http://hubpages.com/style/How-to-Use-Coconut-Oil-for-Age-Spots, How to Use Coconut Oil for Getting Rid of Age Spots Naturally, Retrieved June 12, 2016, HubPages, Inc., 2016.

http://www.drweil.com/drw/u/id/QAA3369, Are Liver Spots Dangerous, Andrew Weil, MD, Retrieved June 12, 2016, Weil Lifestyle, 2016.

https://www.liverdoctor.com/liver-problems/liver-spots/, Liver Spots, Retrieved June 12, 2016, Liver Doctor, 2016.

http://www.mayoclinic.org/diseases-conditions/age-spots/basics/definition/con-20030473, Age Spots (Liver Spots), Retrieved June 12, 2016, Mayo Foundation for Medical Education and Research, 2016.

http://www.totalhealthmagazine.com/Body-Skin-Care/Age-Spots-Liver-Spots-and-How-to-Erase-Them.html, Age Spots (Liver Spots) and How to Erase Them, Flora Stay, DDS, Retrieved June 12, 2016, The Wellness Imperative, 2016.

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About the Author

Nicole Cutler, L.Ac., MTCM, Dipl. Ac. (NCCAOM)®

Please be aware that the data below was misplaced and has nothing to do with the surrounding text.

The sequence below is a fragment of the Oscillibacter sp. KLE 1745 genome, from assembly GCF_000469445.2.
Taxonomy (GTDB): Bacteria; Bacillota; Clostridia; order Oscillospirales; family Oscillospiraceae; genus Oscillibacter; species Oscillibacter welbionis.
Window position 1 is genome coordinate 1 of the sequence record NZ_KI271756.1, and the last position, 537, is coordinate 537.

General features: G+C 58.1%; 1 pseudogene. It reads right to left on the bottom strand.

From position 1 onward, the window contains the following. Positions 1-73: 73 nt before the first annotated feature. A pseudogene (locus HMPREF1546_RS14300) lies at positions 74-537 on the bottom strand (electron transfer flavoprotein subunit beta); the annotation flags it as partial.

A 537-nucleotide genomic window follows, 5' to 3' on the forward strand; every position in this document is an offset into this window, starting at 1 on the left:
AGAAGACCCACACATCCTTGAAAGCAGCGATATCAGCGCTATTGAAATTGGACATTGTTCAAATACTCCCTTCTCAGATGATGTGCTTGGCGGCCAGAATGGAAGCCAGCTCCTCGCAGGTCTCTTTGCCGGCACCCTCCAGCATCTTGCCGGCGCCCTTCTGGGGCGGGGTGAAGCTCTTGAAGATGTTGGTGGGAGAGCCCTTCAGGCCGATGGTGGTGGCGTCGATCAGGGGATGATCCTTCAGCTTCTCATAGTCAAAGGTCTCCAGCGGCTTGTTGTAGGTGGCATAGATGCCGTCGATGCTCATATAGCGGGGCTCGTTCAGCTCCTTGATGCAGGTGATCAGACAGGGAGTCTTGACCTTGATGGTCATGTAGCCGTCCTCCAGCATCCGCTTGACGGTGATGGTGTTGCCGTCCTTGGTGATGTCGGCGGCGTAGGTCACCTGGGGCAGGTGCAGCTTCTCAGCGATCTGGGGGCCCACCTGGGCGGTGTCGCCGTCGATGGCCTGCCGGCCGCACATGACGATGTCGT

Nicole Cutler, L.Ac., MTCM is a long time advocate of integrating perspectives on health. With a Bachelor's degree in Neuroscience from the University of Rochester and a Master's degree in Traditional Chinese Medicine from Five Branches Institute, Nicole has been a licensed acupuncturist since 2000. She has gathered acupuncture licenses in the states of California and New York, is a certified specialist with the National Acupuncture Detoxification Association, has earned diplomat status with the National Commission of Chinese and Oriental Medicine in Acupuncture and Chinese Herbology and is a member of the Society for Integrative Oncology. In addition to her acupuncture practice that focuses on stress and pain relief, digestion, immunity and oncology, Nicole contributes to the integration of healthcare by writing articles for professional massage therapists and people living with liver disease.